I am proud to announce first alpha of JDBM3. JDBM is embedded Java key value database with more than 10 years of history. It provides java collections (maps, sets and lists) backed up by disk storage. And it has unbeatable performance and simplicity.
Main change from JDBM2 is write performance. JDBM is now probably the fastest Java db ever. It inserts million records per second. It creates multi-terabyte store with 1e11 records overnight. Instance cache now scales up-to 64 GB RAM. And it uses mapped memory buffers to maximize disk IO speed.
JDBM3 also introduces new deadly simple API. Everything from JDBM1 is gone (package protected). JDBM3 exports only two public classes. New release brings much more features, but is also simpler to use.
JDBM has serialization with very little overhead. Compared to java serialization it uses 100x less space. It also stores class definition outside of records on single space. Serialization in this alpha seems to be working fine, but some corner cases (Externalizable, inner classes) are not handled correctly.
I spend huge amount of time making sure JDBM is fast with disabled transactions. Most of slow hot spots were identified and optimized away. Mapped byte buffers are now used, so random inserts have minimal penalty. JDBM can now truly insert million records per second (at least on my 5GHz computer with SSD drive). But JDBM makes 200 000 records/s even on an old laptop with slow disk.
API was greatly simplified. 'RecordManager' was renamed to 'DB'. There is new builder for configuration, no more verbose properties. BTree/HTree and direct recid access are now obsolete(and gone) by collections. JDBM was merged into single package and most of internal stuff is package protected. I may have went too far, so I am open to discussion about making some old APIs public again.
There are two new cache types using hard and weak references. 'Hard' cache has very little overhead (does not have to maintain reference queue) and scales well up to 64GB Heap. JDBM now periodically checks free mem and if its less than 25%, it clears reference cache. It is necessary for hard cache and I found GC to be slow and unreliable with huge heap. MRU cache is now default safe option.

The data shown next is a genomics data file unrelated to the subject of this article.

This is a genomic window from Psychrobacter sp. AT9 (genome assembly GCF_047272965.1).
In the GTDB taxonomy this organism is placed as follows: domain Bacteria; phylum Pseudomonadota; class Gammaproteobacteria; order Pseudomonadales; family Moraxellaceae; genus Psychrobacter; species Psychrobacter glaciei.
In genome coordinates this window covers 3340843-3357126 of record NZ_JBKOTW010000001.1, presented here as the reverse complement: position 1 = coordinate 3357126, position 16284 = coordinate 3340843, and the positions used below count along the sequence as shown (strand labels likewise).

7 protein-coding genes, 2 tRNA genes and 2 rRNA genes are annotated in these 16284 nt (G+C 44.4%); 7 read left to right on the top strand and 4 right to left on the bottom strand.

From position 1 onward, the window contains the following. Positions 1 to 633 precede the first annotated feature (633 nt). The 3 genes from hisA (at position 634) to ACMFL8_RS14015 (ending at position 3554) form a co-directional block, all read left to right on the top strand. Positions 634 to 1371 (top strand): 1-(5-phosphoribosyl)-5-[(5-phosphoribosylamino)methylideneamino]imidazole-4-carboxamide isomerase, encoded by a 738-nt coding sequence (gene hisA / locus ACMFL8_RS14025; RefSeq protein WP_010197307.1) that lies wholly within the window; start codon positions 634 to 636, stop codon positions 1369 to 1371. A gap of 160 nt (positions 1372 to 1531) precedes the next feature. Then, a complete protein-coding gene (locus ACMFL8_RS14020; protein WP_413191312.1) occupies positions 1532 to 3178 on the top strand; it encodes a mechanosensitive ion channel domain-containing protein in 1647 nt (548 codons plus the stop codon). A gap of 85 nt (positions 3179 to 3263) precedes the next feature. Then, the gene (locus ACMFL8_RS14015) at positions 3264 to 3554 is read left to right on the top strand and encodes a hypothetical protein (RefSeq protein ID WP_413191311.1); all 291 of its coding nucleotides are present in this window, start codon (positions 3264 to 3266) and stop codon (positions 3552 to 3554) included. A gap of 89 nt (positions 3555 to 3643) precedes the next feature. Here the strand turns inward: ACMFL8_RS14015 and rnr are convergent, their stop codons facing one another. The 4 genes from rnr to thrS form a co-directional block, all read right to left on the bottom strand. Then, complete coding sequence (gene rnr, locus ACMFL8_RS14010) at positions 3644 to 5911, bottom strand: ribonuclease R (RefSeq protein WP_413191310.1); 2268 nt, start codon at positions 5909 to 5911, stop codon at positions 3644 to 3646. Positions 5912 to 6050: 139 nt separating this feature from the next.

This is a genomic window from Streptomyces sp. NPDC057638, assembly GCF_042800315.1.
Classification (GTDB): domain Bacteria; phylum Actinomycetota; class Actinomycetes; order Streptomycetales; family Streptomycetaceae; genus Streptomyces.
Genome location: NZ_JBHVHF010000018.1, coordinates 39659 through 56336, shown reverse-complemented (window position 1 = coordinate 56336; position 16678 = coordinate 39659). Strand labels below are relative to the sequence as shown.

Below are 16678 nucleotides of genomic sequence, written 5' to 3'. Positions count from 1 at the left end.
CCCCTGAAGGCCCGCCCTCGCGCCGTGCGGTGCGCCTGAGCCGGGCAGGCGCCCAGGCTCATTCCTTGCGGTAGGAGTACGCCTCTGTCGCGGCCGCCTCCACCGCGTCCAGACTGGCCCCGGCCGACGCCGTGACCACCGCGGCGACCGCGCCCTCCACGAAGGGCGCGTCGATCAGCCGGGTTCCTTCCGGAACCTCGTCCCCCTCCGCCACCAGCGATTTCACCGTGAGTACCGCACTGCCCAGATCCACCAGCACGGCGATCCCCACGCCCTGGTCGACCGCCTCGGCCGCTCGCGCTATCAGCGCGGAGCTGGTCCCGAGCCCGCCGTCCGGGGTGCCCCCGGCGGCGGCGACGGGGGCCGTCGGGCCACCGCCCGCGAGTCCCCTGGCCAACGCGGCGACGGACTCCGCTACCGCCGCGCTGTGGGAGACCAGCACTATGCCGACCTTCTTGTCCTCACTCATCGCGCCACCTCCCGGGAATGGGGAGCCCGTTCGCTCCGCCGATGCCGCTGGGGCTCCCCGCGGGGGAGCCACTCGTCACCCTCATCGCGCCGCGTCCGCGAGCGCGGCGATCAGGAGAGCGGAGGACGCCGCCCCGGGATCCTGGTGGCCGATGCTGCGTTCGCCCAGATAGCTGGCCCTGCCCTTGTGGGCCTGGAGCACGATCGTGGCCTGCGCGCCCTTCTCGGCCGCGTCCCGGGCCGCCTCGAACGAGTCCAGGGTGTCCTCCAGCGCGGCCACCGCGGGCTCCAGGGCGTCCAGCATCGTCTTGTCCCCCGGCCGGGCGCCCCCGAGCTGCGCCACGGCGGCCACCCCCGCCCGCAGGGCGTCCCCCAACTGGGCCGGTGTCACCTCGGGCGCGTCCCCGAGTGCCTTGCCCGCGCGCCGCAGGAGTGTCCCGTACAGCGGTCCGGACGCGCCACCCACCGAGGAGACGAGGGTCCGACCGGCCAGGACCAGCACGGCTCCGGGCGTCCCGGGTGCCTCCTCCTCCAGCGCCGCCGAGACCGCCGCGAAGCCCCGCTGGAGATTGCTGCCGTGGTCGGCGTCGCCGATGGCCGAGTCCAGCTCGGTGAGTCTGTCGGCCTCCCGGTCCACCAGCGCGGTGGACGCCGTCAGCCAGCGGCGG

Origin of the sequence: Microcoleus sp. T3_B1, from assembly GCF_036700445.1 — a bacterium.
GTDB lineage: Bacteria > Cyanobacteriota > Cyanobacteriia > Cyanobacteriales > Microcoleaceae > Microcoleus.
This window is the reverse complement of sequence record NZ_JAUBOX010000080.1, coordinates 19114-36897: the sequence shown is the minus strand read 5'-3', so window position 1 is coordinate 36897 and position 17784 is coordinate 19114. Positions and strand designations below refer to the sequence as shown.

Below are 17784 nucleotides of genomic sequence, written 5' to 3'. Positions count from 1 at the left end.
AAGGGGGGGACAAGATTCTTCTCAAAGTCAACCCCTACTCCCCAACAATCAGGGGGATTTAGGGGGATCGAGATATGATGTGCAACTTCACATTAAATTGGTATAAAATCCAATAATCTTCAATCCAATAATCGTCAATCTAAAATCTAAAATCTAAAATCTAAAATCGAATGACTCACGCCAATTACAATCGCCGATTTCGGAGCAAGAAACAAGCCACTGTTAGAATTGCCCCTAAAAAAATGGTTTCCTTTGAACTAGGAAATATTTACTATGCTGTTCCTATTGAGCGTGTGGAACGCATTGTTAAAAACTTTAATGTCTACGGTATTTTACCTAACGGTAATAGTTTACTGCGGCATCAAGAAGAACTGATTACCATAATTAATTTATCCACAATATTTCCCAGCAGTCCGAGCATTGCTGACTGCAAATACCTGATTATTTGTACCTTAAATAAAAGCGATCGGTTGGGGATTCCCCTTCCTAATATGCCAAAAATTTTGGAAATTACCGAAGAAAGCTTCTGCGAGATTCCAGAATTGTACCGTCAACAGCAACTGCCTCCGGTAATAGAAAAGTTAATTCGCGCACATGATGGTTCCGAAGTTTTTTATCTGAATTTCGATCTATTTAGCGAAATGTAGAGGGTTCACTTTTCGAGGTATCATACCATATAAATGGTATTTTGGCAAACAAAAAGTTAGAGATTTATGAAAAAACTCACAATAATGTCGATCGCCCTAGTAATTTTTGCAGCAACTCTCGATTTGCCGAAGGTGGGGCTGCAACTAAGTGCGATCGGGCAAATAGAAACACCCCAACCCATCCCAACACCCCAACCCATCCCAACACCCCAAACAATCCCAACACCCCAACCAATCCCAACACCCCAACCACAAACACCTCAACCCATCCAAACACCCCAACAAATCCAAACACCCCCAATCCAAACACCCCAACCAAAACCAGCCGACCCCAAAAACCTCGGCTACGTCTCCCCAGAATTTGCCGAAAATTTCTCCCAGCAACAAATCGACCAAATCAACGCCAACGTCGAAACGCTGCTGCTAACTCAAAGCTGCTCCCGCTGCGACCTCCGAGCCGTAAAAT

JDBM now uses mapped memory disk buffer. This is very fast and advance way to access disk. JDBM3 now has nearly zero data copying and unbeatable performance. Mapped buffer is on by default, but there is an option to fallback into RandomAccessFile.
JDBM3 adds TreeSet and HashSet which are basically maps without values. It also adds LinkedList which is completely new structure. Secondary maps, StorageSet and some other stuff from JDBM2 is gone, but I am open to discussion about implementing it again.
If you specify 'null' instead of filename, JDBM will store all data in-memory. So data access is very fast, but data will be lost after JVM restarts. Other storage options are in progress and do not work well in this alpha (encryption, zip, write overlay).
JDBM is now fully mavenized. I will add it to public reps when it reaches beta.
Defrag is now much better. It reorders records so collections are stored at the same pages. This makes trees much faster.
Large values are no longer inlined in trees. If it is bigger than 32 bytes, it is stored as separate record and load lazily.
Now it is possible to open store in readonly mode. This uses different locking, so you can open one file using more JVM instances in readonly mode. It also means that data are read faster as JDBM does not have to create defensive copies.
This release is usable, but contains bugs and many TODOs! Its main purpose is to get feedback from community.
I got married and reevaluated my opensource activities. JDBM is very compact, with good code quality, successful and with huge potential. Exactly as a personal hobby project should be. So I suspended my other projects and work now solely on JDBM.
As you may have noticed I renamed 'jdbm' package to 'net.kotek.jdbm'. I founded previous package name too generic. New package should reduce fragmentation (there already 10 JDBM forks). It should be clearly visible where 'official' page is.
I expect JDBM3 to reach beta stage in about 6 months. At this point JDBM will turn into regular project with documentation, bug tracking system, maven2 repo etc.. There will also be feature freeze.
I believe JDBM3 has potential to be used by millions of people. So final version should be much better tested than JDBM2. I have automatic test suite, which hammers JDBM with random data for several weeks (or months). But before final JDBM release I will try to get sponsors, some extra hardware and adds could really speedup release.
At current speed I expect to have final JDBM 3 in two years.